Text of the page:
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J Allergy Clin Immunol Pract. 2013 Jan;1(1):29-36. doi: 10.1016/j.jaip.2012.09.003. Epub 2012 Nov 22.

Primary prevention of allergic disease through nutritional interventions.

Author information

1
National Jewish Health, University of Colorado Denver School of Medicine, Denver, Colo. Electronic address: fleischerd@njhealth.org.

Abstract

With the rising prevalence of atopic disease, primary prevention may play a role in reducing its burden, especially in high-risk infants. With this in mind, the Adverse Reactions to Foods Committee of the American Academy of Allergy, Asthma & Immunology was charged with the task of developing recommendations for primary care physicians and specialists about the primary prevention of allergic disease through nutritional interventions according to current available literature and expert opinion. Recommendations that are supported by data are as follows. Avoidance diets during pregnancy and lactation are not recommended at this time, but more research is necessary for peanut. Exclusive breast-feeding for at least 4 and up to 6 months is endorsed. For high-risk infants who cannot be exclusively breast-fed, hydrolyzed formula appears to offer advantages to prevent allergic disease and cow's milk allergy. Complementary foods can be introduced between 4 and 6 months of age. Because no formal recommendations have been previously provided about how and when to introduce the main allergenic foods (cow's milk, egg, soy, wheat, peanut, tree nuts, fish, shellfish), these are now provided, and reasons to consider allergy consultation for development of a personalized plan for food introduction are also presented.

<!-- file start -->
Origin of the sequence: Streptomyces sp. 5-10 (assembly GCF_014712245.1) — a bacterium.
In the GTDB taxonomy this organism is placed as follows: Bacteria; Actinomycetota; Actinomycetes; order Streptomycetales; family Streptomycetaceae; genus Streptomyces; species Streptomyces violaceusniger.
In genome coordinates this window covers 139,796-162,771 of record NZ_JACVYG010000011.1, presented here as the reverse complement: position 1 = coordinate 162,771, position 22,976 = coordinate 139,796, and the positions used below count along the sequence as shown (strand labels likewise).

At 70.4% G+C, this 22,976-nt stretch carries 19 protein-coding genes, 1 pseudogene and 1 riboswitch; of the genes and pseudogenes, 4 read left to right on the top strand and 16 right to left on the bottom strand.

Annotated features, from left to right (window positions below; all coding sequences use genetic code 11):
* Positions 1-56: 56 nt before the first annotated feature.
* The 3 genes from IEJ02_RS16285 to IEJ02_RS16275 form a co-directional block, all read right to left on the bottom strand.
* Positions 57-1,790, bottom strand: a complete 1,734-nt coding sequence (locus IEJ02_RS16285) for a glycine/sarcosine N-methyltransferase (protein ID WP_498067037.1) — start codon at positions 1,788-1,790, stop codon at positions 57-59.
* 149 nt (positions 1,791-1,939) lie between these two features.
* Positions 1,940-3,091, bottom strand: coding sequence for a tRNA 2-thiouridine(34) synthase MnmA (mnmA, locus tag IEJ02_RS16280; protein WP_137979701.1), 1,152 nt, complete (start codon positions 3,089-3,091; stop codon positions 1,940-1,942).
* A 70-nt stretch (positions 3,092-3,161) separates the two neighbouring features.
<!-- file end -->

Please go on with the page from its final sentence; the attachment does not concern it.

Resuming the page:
KEYWORDS:

AAP; American Academy of Pediatrics; Asthma; Atopic dermatitis; Atopy; Breast-feeding; Complementary food introduction; Extensive casein or extensive whey hydrolysate formula; Food allergy; Infant formula; Lactation; Partial whey hydrolysate formula; Primary prevention; eHF; pHF

PMID:
24229819
DOI:
10.1016/j.jaip.2012.09.003
[Indexed for MEDLINE]

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